“It’s been really interesting to see it all progress,” says Peña. “Four years ago, no one had a Moscow Mule on their menu. Now, in all the restaurants along the Riverwalk, you’re starting to see Moscow Mules, French 75s–the cocktail world has expanded exponentially here in San Antonio, more so than the food I think.”
“The San Antonio cocktail scene is growing, and still figuring itself out,” describes Houston Eaves, who once led the bar at Austin’s Contigo, but relocated to become the current bar manager at the Esquire. “It’s been a lot of fun getting to know the unique charm and quirks of San Antonio and its people. I’m really looking forward to seeing how this city looks in a few years!”
Peña is building a sustainable bar program called the Boulevardier Group…
consisting of bartenders who have all trained with him.
Peña thinks it’s all just a little bit of history repeating. Before Prohibition, he explains, San Antonio was one of the largest cities in the United States–and certainly the largest city west of the Mississippi. Great musicians and actors would come to town–and it all died out once the Volstead Act was enforced.
“And not since then have we seen a true downtown-centered, thriving San Antonio. And that’s changing as we speak,” raves Peña. “Everyone’s buying land, everyone’s buying property, everyone’s trying to open up operations because we’re about to experience a critical mass in downtown San Antonio that hasn’t been seen since the beginning of the 20th century.”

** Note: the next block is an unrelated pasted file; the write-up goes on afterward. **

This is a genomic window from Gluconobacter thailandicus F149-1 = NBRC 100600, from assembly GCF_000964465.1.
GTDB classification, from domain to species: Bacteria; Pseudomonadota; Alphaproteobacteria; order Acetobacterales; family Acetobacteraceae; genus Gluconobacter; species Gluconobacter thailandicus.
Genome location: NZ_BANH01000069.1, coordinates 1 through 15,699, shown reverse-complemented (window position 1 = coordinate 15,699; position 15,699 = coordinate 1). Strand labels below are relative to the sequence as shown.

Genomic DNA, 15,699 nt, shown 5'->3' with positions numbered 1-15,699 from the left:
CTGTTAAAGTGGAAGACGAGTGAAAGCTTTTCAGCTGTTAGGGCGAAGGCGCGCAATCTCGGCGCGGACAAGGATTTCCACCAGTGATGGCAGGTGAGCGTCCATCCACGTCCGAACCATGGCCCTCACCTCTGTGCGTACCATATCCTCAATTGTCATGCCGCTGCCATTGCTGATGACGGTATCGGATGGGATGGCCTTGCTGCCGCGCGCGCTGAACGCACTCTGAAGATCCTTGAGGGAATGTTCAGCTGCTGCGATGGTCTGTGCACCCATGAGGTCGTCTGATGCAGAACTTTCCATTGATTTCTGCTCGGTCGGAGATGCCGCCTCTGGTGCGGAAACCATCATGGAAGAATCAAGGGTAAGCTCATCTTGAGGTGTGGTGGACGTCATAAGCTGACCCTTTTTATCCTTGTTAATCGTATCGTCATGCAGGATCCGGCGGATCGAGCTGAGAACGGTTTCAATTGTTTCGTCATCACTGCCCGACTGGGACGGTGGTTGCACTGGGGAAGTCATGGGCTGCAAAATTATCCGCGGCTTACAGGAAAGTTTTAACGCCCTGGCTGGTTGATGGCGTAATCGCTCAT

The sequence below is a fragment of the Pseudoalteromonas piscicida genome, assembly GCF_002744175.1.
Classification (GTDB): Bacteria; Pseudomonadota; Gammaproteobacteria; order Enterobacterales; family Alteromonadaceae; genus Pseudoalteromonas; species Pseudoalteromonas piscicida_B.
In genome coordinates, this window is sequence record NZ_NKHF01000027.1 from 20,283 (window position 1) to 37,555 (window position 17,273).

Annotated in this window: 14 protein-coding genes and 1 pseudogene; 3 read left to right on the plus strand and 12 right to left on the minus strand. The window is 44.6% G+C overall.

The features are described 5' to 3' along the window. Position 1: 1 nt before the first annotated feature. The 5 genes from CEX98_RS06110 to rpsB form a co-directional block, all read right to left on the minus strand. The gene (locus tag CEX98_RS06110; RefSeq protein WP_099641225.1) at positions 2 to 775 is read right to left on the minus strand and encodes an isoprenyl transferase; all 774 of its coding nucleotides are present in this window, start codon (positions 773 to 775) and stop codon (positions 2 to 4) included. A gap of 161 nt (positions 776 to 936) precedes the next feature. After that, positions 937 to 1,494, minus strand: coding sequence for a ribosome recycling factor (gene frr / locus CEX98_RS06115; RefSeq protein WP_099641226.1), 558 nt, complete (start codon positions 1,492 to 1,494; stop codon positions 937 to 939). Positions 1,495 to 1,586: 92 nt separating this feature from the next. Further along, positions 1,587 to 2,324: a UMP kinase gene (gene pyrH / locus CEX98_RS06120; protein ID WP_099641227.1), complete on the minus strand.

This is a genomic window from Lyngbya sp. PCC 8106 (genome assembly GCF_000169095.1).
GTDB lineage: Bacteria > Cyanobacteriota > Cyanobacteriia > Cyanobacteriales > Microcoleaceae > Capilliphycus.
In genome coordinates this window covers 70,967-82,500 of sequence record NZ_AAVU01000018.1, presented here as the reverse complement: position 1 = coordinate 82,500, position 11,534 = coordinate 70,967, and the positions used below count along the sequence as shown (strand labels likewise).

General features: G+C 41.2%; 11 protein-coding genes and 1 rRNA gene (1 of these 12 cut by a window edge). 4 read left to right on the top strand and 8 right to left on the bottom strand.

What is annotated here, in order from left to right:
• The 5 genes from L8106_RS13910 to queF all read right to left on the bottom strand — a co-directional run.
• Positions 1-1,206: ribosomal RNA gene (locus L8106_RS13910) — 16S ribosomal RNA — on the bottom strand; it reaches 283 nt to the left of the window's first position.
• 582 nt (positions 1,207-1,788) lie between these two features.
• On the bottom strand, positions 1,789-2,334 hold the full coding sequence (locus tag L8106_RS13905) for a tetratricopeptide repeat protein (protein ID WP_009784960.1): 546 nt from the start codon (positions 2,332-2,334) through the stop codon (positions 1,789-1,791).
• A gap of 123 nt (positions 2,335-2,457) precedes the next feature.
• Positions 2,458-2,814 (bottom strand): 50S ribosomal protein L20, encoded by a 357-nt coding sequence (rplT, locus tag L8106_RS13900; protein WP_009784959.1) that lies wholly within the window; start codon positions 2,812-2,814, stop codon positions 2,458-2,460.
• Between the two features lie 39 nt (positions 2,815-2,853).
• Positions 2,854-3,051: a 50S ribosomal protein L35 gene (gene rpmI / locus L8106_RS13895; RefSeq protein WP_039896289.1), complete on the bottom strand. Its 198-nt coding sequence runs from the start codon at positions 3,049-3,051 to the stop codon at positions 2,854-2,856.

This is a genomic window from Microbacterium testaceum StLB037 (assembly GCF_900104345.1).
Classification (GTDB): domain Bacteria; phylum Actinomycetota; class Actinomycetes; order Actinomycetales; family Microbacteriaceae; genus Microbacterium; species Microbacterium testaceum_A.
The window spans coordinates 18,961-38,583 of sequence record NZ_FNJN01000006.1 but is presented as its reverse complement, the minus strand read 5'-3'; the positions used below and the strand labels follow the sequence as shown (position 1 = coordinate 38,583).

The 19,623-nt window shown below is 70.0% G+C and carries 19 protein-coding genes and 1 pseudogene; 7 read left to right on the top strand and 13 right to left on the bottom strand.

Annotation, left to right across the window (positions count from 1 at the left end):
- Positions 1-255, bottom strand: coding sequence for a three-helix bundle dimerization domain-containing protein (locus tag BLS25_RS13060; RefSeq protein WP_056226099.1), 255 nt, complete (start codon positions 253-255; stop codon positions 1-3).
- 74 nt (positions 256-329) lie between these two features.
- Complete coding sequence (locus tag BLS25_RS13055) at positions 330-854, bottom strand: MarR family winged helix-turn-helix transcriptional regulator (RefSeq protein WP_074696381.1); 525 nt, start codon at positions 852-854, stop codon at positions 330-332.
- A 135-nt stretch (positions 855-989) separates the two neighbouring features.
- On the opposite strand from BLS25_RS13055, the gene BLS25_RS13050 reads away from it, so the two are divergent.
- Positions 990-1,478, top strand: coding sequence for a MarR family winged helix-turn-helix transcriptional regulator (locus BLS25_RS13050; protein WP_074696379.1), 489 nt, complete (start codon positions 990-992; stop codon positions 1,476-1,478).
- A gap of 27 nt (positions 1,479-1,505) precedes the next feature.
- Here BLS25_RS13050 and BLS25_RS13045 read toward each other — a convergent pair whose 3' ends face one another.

Peña is focusing on building a sustainable bar program with lots of room for growth by creating a management team called the Boulevardier Group, which currently consists of Peña, Rob Gourlay, Javier Gutierrez, Jorel Peña, and Joe Hernandez– bartenders who have all trained with him and will now be a part of heading up future projects.
“They obviously have the technical skills to make drinks, but I’m including them in my business because I think it’s essential for growth,” says Peña. “They’re so talented, I can’t imagine losing them. They are part of what has made me successful, and it would be foolish of me to think I could do business without them.”
Besides working on a documentary chronicling San Antonio’s evolving cocktail culture and planning an upcoming Texas bar takeover in Houston, Dallas, and Austin with Ware and Corney, Peña has been consulting the beverage program for Hot Joy’s new brick and mortar, and he just recently signed a contract on a space downtown on Houston Street which will be called The Last Word.
“It’s exciting because, as a kid, I always talked about wanting to live in a big city… wanting to experience what it’d be like living in an urban jungle,” he says. “And, little did I know, that staying here and living here, I’d see that happen from the ground up.”
Photography: Chris Perez
Food & Beverage Columnist
Veronica Meewes is a freelance writer and photographer in Austin, TX.
Specializing in lifestyle, travel and food her work has appeared in several outlets including Forbes Travel Guide, Serious Eats, and The Today Show.
Veronica spent her childhood in New Jersey, and traveled around the country before deciding on the sunny capital of Texas.